VIFF 2016: Yellowing (Chan Tze-woon, 2016)

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As a documentary about the 2014 Umbrella Movement, in which thousands of young Hong Kongers gathered to Occupy districts throughout the city in protest of the PRC’s decision to not allow the former colony to directly choose its candidates for high office, Yellowing is something remarkable in our time: an honest direct cinema film, with nary a hint of meta-commentary about film theory or storytelling. Not that there’s anything wrong with the doc/fiction hybrids that have become so ubiquitous lately, there’s just something refreshing about the open earnestness of the filmmaking here, mirroring a little bit the idealism of the young people at its center. Shortly after the Hong Kong police attacked protesters with tear gas on September 27, 2014, Chan began filming the students as they set-up in and occupied the Admiralty and Mongkok neighborhoods. He focuses on a few young people through the run of the 67 day occupation: a man nicknamed Lucky Egg who gives impromptu lectures in English and political philosophy; a young man who works in construction who wanders in and out of the protests–something big always seems to happen when he’s there; a law and literature student named Rachel who makes announcements in three languages and provides the film’s eloquent final statement, an open letter to a professor who had infuriatingly denounced the students’ idealism.

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In focusing on the details of the occupation, recording the quotidian requirements of activism (building rain-proof shelters, finding a mattress to sleep on, distributing water, masks and umbrellas to counter gas attacks), as well as the ideological arguments the protestors are making (they want to be able to vote for their leaders, this is anathema to a paranoid one-party state), Chan’s film resembles no less than Peter Watkins’s La Commune (Paris 1871), one of the great films of this century. The similarities between the protestors then and now is striking, but Watkins’s film, being nearly six hours long, takes a couple of meta-fictional turns in its historical reenactments (for instance: the film’s actors discuss the issues the Communards raised in character, and also as themselves, expressing how the process of playing 150 year old activists affected the way they see politics in their own time). Chan has no need of such artifice: his movie isn’t a reenactment, and we see the impact the process has on his subjects unfolding as it actually happened. Beyond that, we get a feel for both the city itself and the young people not leading, but forming the heart of the movement. Whether discussing the nuts and bolts of activism and its limits (most of them know very well they cannot succeed, but they’re there anyway; Rachel distributes yellow wristbands sporting the slogan “They Can’t Kill Us All”), or just hanging around trying (and failing) to meet girls (“you need guts and brains to get a girl”). In its ground-floor, first-person perspective, it finds more honesty and wisdom and life than a hundred Hollywood issue-advocacy films.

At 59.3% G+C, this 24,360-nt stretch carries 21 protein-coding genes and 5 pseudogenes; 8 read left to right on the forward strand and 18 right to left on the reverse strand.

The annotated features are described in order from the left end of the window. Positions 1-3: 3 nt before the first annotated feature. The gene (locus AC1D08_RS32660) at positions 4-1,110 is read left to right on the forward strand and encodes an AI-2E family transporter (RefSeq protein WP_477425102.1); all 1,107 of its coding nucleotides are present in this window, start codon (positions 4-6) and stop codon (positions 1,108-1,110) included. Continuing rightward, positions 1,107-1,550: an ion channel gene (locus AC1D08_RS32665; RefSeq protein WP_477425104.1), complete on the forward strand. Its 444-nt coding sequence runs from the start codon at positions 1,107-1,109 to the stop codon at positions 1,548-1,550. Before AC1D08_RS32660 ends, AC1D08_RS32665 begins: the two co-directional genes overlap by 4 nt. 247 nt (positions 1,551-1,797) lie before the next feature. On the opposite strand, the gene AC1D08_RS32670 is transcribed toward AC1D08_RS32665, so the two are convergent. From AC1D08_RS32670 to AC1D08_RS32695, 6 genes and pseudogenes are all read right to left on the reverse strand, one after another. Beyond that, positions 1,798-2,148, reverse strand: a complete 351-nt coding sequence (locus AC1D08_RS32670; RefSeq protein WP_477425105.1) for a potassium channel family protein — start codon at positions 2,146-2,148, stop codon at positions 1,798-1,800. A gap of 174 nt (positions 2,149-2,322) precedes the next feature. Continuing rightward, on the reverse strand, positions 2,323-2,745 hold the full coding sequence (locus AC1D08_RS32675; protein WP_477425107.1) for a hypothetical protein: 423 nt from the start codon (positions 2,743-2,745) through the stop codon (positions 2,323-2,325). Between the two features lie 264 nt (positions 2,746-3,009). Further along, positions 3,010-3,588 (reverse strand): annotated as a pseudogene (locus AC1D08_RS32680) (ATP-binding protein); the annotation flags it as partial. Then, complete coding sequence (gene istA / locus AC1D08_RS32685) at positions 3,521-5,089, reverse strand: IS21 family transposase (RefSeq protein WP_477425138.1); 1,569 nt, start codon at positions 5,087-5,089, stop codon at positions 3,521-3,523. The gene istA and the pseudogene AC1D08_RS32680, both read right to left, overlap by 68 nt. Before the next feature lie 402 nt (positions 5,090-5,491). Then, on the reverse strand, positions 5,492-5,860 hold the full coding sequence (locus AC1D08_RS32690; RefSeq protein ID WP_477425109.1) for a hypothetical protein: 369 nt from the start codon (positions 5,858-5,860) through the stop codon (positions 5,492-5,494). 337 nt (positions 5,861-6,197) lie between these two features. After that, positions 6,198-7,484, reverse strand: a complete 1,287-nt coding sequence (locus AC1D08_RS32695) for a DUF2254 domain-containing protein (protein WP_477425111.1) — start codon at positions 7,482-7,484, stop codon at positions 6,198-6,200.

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VIFF 2016: A Quiet Passion (Terence Davies, 2016)